Jordan Vilchez talked about her experience with Peoples Temple as a teenager. She lived because she was in Georgetown when the tragedy happened, but she did lose family in Guyana that day. I found it interesting that Vilchez was on the planning committee. Since she was on the committee she was able to say some things about how things worked within the Temple, but I found that none of it was different than what I had already read, so I was a little bit disappointed with that. Vilchez talked a little bit about her current life and that was a little bit more interesting. It was nice to see that even despite the mass loss that she experienced, she still has a pleasant view on life and her life’s work is geared towards improving the lives of others.
I will say that I was pretty disappointed with Vilchez’ talk as a whole and that might be because she was the first survivor to come for the series of talks, so I had higher expectations. She seemed pretty removed from the experience and I think part of that is because she was a teenager when everything happened. I didn’t feel like she had any emotional investment in what happened at Jonestown even though I’m sure she must have. I know that everyone deals with grief differently and it could be that she copes by being less emotional about it or even that she has been dealing with it for so long that she doesn’t get emotional talking about it in general.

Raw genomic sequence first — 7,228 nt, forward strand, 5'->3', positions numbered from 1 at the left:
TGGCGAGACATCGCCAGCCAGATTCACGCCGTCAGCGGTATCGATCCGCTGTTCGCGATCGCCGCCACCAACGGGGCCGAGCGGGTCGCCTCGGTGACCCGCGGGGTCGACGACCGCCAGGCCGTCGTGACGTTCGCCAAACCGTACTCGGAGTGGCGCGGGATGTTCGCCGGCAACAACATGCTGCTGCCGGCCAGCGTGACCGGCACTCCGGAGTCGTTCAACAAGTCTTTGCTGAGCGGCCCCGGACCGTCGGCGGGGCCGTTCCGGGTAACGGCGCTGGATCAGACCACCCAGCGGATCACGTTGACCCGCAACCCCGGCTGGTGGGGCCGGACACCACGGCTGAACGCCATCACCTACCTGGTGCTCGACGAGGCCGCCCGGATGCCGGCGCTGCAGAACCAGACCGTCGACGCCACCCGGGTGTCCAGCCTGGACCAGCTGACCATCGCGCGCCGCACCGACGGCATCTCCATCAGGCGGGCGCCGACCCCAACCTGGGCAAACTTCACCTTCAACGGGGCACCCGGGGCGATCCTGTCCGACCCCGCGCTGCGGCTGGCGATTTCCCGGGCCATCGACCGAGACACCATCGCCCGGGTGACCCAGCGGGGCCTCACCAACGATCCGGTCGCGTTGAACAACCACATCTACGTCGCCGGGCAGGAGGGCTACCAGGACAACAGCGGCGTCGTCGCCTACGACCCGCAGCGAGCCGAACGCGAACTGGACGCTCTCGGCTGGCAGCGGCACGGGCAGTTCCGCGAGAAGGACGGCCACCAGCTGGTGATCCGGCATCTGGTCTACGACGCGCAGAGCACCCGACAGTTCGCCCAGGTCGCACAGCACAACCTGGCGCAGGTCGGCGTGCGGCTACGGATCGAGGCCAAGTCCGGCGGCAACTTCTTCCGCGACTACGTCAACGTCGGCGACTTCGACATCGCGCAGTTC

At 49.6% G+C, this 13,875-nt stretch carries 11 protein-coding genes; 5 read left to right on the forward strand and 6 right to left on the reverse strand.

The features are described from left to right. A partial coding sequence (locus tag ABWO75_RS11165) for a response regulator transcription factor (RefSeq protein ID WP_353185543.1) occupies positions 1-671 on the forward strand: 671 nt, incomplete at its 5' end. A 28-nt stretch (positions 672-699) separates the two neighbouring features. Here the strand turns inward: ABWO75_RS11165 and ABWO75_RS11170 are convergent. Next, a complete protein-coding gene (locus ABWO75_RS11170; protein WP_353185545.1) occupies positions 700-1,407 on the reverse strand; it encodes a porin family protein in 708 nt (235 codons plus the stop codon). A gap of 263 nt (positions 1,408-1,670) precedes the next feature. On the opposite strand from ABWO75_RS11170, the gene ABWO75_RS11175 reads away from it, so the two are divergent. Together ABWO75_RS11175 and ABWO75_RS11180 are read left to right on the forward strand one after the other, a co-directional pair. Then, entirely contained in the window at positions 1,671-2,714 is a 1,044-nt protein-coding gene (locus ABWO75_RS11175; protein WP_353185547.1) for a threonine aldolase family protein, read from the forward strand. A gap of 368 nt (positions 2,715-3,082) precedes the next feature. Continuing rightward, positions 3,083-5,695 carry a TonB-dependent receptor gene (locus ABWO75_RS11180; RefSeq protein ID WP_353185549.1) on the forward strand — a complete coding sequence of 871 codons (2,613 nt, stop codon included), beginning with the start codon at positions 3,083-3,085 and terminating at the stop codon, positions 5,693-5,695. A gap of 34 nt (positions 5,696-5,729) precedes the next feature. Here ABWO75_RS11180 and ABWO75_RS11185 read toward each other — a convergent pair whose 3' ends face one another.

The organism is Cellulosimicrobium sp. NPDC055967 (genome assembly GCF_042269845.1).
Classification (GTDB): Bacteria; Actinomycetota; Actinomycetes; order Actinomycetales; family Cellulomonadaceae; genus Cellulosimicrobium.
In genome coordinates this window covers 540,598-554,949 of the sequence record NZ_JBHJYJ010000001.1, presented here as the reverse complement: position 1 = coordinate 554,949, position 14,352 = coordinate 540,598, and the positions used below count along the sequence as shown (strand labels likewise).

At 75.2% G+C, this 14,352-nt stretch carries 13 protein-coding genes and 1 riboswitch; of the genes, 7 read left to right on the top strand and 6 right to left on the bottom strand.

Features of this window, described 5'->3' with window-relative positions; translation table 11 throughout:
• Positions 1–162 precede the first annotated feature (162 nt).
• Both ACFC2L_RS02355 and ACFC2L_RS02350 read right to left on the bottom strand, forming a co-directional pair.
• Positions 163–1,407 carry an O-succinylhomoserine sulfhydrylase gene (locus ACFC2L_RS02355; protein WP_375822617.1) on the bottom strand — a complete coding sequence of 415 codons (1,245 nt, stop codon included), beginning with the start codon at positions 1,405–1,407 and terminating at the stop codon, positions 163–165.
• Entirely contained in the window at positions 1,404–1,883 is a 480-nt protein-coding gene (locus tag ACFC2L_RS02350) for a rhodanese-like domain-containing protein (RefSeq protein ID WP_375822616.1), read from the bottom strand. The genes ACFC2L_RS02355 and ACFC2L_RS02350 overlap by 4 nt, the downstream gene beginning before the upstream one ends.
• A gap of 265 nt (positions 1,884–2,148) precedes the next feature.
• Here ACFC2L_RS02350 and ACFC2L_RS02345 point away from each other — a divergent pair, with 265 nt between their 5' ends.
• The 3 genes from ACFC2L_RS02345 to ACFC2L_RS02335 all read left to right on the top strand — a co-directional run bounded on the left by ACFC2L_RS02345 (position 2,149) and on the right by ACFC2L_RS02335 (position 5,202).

I guess on a larger level my reaction to her says a lot about the expectations that an audience might have to survivors of the Jonestown experience. I wonder if others expected a more heartfelt reaction to the experience. I wonder too if having watched the documentary set me up to expect that she would have a more emotionally charged talk.
Tim Carter Response
Tim Carter’s talk was by far my favorite one so far. Unlike how I felt about Vilchez, he had a very emotionally charged talk. He still feels very strongly affected by what happened at Jonestown and it made me feel much more invested in the Jonestown story. He was very adamant about the fact that he believed and continues to believe that what happened the last day at Jonestown was murder, not suicide. That statement is huge. I don’t know whether I believe that it was a murder or a suicide, but I was really affected by hearing someone who was there state so certainly that it was murder.